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The heating season's here: What owners should know.

"Provide heat and hot water or else" is the message coming from the New York City Housing and Preservation Department (HPD) to the city's apartment building owners.

But as the heating season opened on October 1ST with a chill, HPD advised that if equipment needs replacement, there are at least six low-costloan programs available to help, including a new one called the Code Compliance Loan Program that is "quick and easy."

HPD spokesperson Carol Abrams says the new loan program is targeted to help people remove violations, which of course, includes heat and hot water violations. "There is no application fee jand there's a quicker turnaround," she said of this program.

Through May 31,2000, when the outdoor temperature fai1s below 55 degrees, building owners are required to maintain an indoor temperature of at least 68 degrees Fahrenheit from 6 a.m. to 10 p.m. in residential apartments.

From 10 p.m. to 6 a.m., when the outdoor temperature falls below 40 degrees, the indoor temperature of the apartments must be kept at least 55 degrees.

There is no heating requirement for hallways.

Tenants are being instructed by city informational bulletins to first notify the building owner, managing agent or superintendent. But if heat is not restored, tenants can notify the city at the 24-hour Central Complaint Bureau at (212) 960-4800, or via the Text Telephone TTY at (212) 316-8295.

"The first question they will ask the tenant is if they have notified the owner," said Frank Ricci, director of government affairs for the Rent Stabilization Association (RSA), the city's largest owners' group which represents some 25,000 area building owners. "Then they will ask how long ago they notified the owner."

In the past, owners were not notified first, delaying the restoration of services and causing violations to be placed on buildings that could have quickly and easily been cured by the owner.

Now, inspectors are not sent out for about 24-hours, Ricci said, so the owner has an opportunity to correct minor problems without receiving a violation.

HPD is supposed to callback the tenant to see if service has been restored before sending an inspector, Which usually happens within 48 hours. When the temperature drops, however, heat complaints rise, and often, so does the response time of the inspectors.

The year before, in January 1997, the temperature dropped to 9 degrees Fahrenheit, and on that day alone the emergency operators handled 3,004 calls.

Last year HPD conducted 51,503 heat and hot water inspections that resulted in 11,597 violations.

Once issued a violation the tine for noncompliance is $250 per day per violation, each and every day the building is without heat. "

Owners should immediately check their current 24-hour contact number listed on the multiple dwelling, registration forms to ensure they are up to date. This way they can be notified and have an opportunity to conduct their own repair work before an emergency crew is sent in.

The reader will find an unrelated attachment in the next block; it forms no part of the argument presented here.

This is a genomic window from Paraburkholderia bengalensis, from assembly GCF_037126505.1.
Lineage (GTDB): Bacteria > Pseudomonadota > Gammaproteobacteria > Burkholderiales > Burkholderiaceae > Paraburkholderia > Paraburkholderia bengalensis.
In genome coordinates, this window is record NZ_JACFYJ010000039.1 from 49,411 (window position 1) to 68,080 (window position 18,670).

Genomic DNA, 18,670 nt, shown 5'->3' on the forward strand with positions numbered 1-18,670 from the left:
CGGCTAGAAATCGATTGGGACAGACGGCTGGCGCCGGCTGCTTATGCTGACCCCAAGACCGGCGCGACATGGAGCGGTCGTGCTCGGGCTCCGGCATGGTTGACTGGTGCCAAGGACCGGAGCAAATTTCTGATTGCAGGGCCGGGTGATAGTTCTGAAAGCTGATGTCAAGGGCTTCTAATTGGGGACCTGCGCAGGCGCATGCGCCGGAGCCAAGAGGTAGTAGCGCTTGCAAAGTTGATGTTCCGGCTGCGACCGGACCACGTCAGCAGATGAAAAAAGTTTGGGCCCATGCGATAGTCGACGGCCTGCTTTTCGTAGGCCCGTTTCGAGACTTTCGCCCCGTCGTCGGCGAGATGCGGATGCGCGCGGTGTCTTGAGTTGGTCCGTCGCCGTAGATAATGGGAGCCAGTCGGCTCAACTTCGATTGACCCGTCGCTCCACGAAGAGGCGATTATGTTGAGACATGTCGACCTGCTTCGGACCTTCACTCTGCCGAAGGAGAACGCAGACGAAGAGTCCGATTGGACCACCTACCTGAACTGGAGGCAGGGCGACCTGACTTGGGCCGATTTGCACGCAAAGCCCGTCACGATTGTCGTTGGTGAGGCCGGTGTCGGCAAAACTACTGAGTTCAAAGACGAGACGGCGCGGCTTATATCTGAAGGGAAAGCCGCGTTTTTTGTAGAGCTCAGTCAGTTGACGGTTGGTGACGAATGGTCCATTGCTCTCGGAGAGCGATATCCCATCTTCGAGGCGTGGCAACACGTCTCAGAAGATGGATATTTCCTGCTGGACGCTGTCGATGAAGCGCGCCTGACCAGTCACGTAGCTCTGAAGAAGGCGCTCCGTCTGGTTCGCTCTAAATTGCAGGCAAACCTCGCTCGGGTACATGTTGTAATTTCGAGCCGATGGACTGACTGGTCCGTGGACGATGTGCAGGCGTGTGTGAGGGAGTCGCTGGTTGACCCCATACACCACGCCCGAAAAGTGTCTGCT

If owners fail to do the work, and when HPD cannot reach the building contact number, the Emergency Repair Program (ERP) sends HPD staff or private contractors to make the repairs to restore the essential services. These costs are billed to the owner and become a lien on the property. During fiscal year 1999 HPD spent $8.8 million on such repairs.

For owners who are sincere about providing the services, but lack the required knowledge and training, the Housing Litigation Bureau administers an alternate heat training program for first-time violators which of training rather than fines.

Last year, HPD contacted owners who had received violations the previous winter and offered training sessions on proper heating plant operations, as well as information on how to responsibly reduce heating maintaining adequate heat services.

HPD monitored these owners, and if additional violations were imposed, they were subject to strong litigation and penalties. They will continue to be monitored for other code violations this year.

During last winter's heating season, 1,800 heat offenders were taken to court, resulting in the collection of $1 million in fines by the city.

Over the summer, HPD spokesperson Abrams said 1,700 summer boiler inspections were conducted on the same premises as a follow-up to ensure repairs were made.

Hot water violations are imposed when the hot water does not reach 120 degrees. But if the owner renovates certain bathroom or other plumbing fixtures, replacements typically have to have an anti-sealding device that keeps the temperature from going above 120 degrees.

"Inspectors will not conduct a hot water temperature test on a fixture with, an anti-scalding device to see if the minimum is being met," explained Dan Margulies, executive director of the Community Housing and Improvement Program, known as CHIP, a middle market owners group. The inspector, instead, would test another device to see if the owner was providing the minimum water temperature.

Such a line is also considered a Class C violation, and could result in a $250 a day fine.

Owners who want to learn more about their heat and hot water systems, or other apartment maintenance and finance topics, can call HPD's Housing Education Program at (212) 863-8830 for information on free classes.
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Copyright 1999, Gale Group. All rights reserved. Gale Group is a Thomson Corporation Company.

Article Details
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Author:WEISS, LOIS
Publication:Real Estate Weekly
Geographic Code:1USA
Date:Oct 13, 1999
Words:864
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